But, thank God, that’s not the end of the story! If my own history has taught me anything, it’s that failure is often the precursor to all kinds of blessings in conjunction with, usually, unanticipated and undesired growth. I’ve also discovered, unintentionally, that the depth and degree of my sorrow is what makes subsequent success almost guaranteed. Because the pain of failure, for me, is so unbearable, I find myself willing to do almost anything, literally, to emotionally balance the scales. Sadly, it is usually only after I have failed that I’m willing to do the practical, prudent things I should have done at the very beginning. Things like seek advice and counsel. Pray. Develop contingency plans. Eat. Sleep. Hydrate. Rumble.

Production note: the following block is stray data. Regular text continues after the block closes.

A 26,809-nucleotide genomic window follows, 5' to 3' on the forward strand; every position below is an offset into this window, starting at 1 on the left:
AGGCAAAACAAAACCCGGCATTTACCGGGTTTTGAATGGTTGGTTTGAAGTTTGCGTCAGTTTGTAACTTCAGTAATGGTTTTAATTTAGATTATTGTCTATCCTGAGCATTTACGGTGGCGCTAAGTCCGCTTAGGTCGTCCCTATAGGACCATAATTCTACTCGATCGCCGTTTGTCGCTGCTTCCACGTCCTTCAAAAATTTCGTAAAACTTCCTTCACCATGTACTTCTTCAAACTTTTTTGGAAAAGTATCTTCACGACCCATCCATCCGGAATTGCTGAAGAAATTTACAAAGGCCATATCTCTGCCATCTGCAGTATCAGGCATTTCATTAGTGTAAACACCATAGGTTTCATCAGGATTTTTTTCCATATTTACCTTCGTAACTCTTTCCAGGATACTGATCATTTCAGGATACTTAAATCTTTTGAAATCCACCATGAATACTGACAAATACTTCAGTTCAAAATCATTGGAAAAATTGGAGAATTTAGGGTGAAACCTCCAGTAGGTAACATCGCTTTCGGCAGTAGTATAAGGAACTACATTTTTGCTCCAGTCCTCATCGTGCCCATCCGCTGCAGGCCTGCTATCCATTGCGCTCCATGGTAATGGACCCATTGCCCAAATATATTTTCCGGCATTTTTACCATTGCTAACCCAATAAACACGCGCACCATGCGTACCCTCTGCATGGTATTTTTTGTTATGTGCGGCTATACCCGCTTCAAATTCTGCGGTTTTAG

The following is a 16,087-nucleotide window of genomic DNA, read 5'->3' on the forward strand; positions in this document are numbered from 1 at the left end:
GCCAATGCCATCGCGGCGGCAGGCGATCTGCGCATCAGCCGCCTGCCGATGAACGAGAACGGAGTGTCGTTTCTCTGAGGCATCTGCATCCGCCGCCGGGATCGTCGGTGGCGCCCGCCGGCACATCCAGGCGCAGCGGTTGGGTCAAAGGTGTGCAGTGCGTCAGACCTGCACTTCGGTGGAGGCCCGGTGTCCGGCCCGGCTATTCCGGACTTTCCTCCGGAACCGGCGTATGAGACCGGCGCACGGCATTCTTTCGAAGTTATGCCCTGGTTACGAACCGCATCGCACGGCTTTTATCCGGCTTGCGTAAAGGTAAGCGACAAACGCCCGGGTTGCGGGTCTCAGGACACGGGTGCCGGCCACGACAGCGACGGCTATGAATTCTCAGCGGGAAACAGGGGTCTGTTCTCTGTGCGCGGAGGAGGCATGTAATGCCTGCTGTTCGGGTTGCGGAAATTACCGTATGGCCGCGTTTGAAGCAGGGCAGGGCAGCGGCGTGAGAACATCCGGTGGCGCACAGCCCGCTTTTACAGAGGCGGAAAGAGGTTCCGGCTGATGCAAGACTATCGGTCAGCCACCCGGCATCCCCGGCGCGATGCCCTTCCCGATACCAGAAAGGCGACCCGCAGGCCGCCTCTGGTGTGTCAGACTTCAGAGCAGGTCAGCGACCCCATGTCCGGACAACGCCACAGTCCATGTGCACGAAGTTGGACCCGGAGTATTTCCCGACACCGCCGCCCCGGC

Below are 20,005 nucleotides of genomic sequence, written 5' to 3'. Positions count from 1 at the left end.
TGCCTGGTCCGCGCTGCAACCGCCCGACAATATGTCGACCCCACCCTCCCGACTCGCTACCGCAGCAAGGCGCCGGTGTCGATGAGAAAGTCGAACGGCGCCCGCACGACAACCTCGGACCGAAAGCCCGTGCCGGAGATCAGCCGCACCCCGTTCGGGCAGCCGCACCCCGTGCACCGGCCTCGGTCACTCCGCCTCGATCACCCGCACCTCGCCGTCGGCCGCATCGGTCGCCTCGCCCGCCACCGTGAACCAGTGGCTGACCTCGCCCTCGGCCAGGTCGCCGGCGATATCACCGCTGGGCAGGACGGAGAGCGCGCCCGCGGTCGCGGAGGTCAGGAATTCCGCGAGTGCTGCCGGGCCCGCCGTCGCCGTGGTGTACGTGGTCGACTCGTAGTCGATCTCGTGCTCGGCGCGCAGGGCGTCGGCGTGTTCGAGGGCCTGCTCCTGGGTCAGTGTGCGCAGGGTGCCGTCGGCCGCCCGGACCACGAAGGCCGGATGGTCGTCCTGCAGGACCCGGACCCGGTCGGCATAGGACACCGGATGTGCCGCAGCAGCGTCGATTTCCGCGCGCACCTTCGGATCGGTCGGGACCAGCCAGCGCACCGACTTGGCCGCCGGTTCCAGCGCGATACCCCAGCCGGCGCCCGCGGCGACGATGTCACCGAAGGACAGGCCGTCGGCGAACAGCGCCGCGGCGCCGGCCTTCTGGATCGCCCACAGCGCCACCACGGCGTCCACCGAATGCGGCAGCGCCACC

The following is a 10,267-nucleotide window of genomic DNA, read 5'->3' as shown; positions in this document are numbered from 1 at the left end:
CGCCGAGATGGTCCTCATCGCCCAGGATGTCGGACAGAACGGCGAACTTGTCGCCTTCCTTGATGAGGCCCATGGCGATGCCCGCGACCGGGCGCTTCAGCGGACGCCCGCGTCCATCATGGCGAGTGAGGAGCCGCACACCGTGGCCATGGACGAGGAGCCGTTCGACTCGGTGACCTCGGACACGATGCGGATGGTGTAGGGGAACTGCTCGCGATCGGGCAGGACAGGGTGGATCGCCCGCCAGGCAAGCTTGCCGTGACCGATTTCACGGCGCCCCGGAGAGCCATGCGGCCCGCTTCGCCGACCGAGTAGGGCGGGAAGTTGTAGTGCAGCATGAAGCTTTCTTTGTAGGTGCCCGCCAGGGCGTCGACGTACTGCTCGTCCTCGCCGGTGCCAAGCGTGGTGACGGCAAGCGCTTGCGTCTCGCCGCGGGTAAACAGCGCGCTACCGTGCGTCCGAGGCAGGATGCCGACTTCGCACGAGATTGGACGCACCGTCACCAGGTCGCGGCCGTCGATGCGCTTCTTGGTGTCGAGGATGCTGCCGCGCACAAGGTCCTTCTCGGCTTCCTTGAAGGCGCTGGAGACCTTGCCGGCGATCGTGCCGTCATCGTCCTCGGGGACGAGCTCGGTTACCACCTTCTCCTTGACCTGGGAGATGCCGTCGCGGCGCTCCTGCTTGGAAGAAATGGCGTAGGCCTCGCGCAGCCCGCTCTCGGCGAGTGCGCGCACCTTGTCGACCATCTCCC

“Success is stumbling from failure to failure with no loss of enthusiasm.”
Winston Churchill


If you haven’t figured it out, I have failed again. Miserably. Publicly. And right now, the pain is more acute than anything I can remember. What happened, you ask? For those who don’t know, I am one of the co-founders of the PlanetRock Foundation, a nonprofit startup that enables anyone to crowdfund long-term, solution-driven efforts that focus on education, children, wellness, the arts, community, jobs, and justice. What makes us unique is that unlike other crowdfunding companies that only host a platform, we also engineer projects as well. To our credit, most of our projects are visionary and viable and in keeping with our mission to be the most practical and egalitarian goodwill engine the world has ever known. The only problem is that we have fallen flat on our faces. Our very first effort — intentionally designed to be “small, easy to execute, and uniquely impactful” — has failed to garner any financial support at all. Despite only needing $75,000 to barely fund the Academic All-Star Celebration, we raised less than $2,000. Pathetic, most would say, and embarrassing any way you slice it.